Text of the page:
Personally, I have no problem with advertising, especially for local businesses; and, even if it’s someone you know personally, and you endorse their product or service, I don’t mind hearing about it. You know what they say: small business is the backbone of commerce—I’ve been involved in small businesses over the years.

        I actually find ads interesting (betcha some gonna say I’m nuts! But I do). I just don’t want them to pop up, interrupt the read, distract the eye, squeeze real reporting off the page, or—the big one– raise suspicion that advertisers are somehow biasing your reportage and opinion.

        I have every confidence in your ability to manage it well. With the integrity you regularly demonstrate, I expect it’ll be easy for you. Besides, it don’t work out, you can deal with it—what would a probatory run hurt?

        Good luck, you got my vote, for what it’s worth. It’ll be interesting to hear what your readership has to say.


        1. Thanks Scotty, I’ve already decided not to do it. No ads, no sponsored posts, not even for small businesses.I’ve invested a lot into these stories over the years, readers have supported that too, and that’s the way it will continue.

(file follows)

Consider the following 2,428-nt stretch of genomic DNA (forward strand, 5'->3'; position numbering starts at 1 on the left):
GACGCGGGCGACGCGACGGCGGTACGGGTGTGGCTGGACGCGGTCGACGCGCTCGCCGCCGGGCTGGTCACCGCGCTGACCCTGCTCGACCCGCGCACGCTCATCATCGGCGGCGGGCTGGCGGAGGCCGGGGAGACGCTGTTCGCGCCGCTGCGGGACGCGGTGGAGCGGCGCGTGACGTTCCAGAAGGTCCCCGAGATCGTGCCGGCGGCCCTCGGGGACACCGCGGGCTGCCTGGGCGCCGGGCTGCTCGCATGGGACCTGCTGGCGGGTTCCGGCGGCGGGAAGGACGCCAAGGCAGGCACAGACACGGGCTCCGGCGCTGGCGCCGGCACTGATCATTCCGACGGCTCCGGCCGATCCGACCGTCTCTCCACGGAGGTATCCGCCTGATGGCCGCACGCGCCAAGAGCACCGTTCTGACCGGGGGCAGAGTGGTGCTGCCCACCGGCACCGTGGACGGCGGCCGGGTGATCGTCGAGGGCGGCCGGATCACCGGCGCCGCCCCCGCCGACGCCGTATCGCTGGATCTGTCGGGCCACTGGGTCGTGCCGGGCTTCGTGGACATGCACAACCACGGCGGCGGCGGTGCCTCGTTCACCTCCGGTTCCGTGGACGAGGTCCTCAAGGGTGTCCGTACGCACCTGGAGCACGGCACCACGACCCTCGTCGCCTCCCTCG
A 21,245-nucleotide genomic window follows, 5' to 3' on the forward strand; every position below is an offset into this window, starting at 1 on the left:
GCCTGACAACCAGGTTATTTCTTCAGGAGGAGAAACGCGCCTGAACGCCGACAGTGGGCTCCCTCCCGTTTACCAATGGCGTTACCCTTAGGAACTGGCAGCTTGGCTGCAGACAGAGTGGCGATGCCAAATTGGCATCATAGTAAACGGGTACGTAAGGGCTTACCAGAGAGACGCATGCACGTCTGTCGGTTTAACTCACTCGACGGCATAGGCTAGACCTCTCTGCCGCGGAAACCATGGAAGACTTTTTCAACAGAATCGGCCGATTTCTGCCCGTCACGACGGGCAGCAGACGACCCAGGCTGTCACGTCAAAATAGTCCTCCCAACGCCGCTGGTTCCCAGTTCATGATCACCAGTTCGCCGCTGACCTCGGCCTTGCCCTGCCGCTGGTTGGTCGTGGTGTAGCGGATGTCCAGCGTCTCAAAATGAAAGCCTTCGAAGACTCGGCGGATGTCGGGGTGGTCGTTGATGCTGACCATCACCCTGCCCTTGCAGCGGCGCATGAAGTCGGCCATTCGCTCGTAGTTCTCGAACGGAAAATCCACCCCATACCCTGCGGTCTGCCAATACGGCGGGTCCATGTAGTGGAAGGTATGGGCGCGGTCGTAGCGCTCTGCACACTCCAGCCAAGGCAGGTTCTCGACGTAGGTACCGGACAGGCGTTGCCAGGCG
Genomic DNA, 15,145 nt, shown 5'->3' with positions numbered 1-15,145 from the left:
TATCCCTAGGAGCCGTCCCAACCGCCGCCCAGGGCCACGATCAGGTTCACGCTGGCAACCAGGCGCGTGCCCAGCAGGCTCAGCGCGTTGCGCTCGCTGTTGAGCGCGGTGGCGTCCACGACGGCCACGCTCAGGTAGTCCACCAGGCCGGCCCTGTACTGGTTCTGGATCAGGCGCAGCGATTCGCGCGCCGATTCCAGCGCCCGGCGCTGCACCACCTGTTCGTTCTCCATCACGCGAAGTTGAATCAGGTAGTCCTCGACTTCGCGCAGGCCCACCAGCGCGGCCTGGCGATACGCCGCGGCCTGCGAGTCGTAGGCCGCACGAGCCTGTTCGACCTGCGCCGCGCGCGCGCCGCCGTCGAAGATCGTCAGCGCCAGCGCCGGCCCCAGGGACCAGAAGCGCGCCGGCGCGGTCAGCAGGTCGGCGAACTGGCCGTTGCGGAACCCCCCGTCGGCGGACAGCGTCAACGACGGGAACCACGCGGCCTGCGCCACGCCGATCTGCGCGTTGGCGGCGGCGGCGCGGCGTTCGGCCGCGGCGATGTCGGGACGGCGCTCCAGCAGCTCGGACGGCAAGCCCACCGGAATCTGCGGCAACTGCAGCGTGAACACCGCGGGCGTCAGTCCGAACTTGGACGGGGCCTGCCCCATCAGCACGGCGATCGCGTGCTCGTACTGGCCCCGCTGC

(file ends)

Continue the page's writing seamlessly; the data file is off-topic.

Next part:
2. I have no ads on my blog (but very few readers, either, hmmm……) so I would not advise you to do it. It DOES seem cheap. Having said that, I have learned that some products are head-and-shoulders above their competition and my few readers are looking to learn about just that kind of thing. So, I have a neglected page where credit is given where it is due. I like Honda gensets, for instance, up to 6000 watts but then Yanmar for above that. No ads – just endorsements. No revenue, either. I guess what I am saying is that if someone of some product or some company is doing good work (from your personal experience) I say, “Go ahead and say so.” You can do some good that way, too.


  10. Laila, I totally understand your decision.